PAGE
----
The streets In the streets Antoine will find freedom, challenge, adulthood but also perversion: he becomes a man in a 13-year old boy body, little by little. But he will also become a criminal; together with his friend they will climb up in the scale of crime. He first skips classes. He and his friend stroll around the city, innocently. Then they begin an adult, abnormally rebel behavior: they make cars stop in the middle of the street, for example. The spinning ride is one of the few symbolic images in the film -that is another difference with Vigo and Renoir filmmaking. The scene of Antoine trying without success to fight against centrifuge force in a mad spinning trip really shocked me: he fights against reality and he is suffering, but he also has fun in it. Afterwards, he leaves home. . He will learn about solitude and indeed not a single word is heard in a long sequence. I really enjoyed the long, silent scene of the milk robbery. Antoine runs outlaw like an animal, we can feel loneliness, cold, hunger, sleepiness. It is another of those long, slow but at the same time agile scenes about casual acts: drinking a bottle of milk. At the end, the streets will make him a criminal. From the moment he is caught on, he is not treated as a child anymore. He wants to be an adult, and a spell will sort of be cast on him: he will be treated as such. It is significant when he is caught by the porter. He is told not to take off the hat, which made him look like an adult. From then on, he is treated roughly as if he was a man, especially in the police station.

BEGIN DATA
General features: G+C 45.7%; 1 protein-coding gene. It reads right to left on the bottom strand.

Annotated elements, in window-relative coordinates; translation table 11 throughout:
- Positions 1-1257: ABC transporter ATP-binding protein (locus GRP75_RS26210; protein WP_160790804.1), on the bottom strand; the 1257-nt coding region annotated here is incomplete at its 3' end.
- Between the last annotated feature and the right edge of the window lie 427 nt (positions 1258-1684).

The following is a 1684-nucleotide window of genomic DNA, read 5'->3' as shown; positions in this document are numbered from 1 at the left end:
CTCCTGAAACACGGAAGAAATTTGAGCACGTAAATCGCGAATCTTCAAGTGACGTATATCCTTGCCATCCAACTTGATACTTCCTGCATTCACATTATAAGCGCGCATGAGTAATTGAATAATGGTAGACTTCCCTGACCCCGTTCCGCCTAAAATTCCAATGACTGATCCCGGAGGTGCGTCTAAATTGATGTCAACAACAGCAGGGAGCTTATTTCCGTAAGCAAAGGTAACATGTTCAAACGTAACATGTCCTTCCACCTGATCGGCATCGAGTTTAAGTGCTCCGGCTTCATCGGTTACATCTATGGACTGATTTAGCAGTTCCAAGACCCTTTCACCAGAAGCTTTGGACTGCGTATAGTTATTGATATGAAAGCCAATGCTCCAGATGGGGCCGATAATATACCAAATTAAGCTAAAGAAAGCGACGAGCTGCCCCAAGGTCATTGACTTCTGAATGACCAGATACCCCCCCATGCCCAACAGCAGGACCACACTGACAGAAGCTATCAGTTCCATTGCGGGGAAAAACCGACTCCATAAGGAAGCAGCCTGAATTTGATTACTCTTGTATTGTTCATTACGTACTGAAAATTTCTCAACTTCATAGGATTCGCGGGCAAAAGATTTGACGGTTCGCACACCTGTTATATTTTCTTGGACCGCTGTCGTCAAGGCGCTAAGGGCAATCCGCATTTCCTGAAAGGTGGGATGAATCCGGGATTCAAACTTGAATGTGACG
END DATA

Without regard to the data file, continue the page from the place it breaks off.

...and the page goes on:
The prison And finally he arrives at the prison, which I think is the climax of oppression -we must remember the comparisons to the Army Truffaut detests. It is maybe the simplest of the scenarios, he find himself facing what he hates with no other possibility. The ending is a sublime anticlimax. After being punished for eating the bread, Antoine goes on 'normal' life within the detention center: he visits the psychologist -an ultimate introspection by Truffaut-, receives his mother and talk to his new friends and plays soccer. And suddenly, when we least expect it, he flees. He runs, runs, runs, the longest run I have ever seen, and the most exciting. He reaches the sea: his dream, and a symbol for eternity and absolute in poetry. He splashes into the water, he stops and looks back; the first time he looks right into the camera. This has got undoubtedly a deep and very personal meaning that maybe only the author knows. It is a pessimistic or an optimistic ending? I think it is above all an out-of-this-world ending. If the simple presence of the sea, Antoine's object of liberty, is overwhelming for the spectator, how should the character feel? I really liked the final traveling: we follow Antoine's run over the sand, but the camera is facing the inland, we are waiting to see the sea as much as Antoine is waiting to wet his feet. I do not really think that he is deceived, although his look into the camera is ambiguous. I think he stares at the spectator because he has realized what the truth is: the character is now out of the film. And the truth for him, I think, is this: I can reach freedom whenever I want, but absolute freedom is impossible to achieve. He is staring at us, but he is also looking back with a grave look: he might have seen his pursuer in the distance.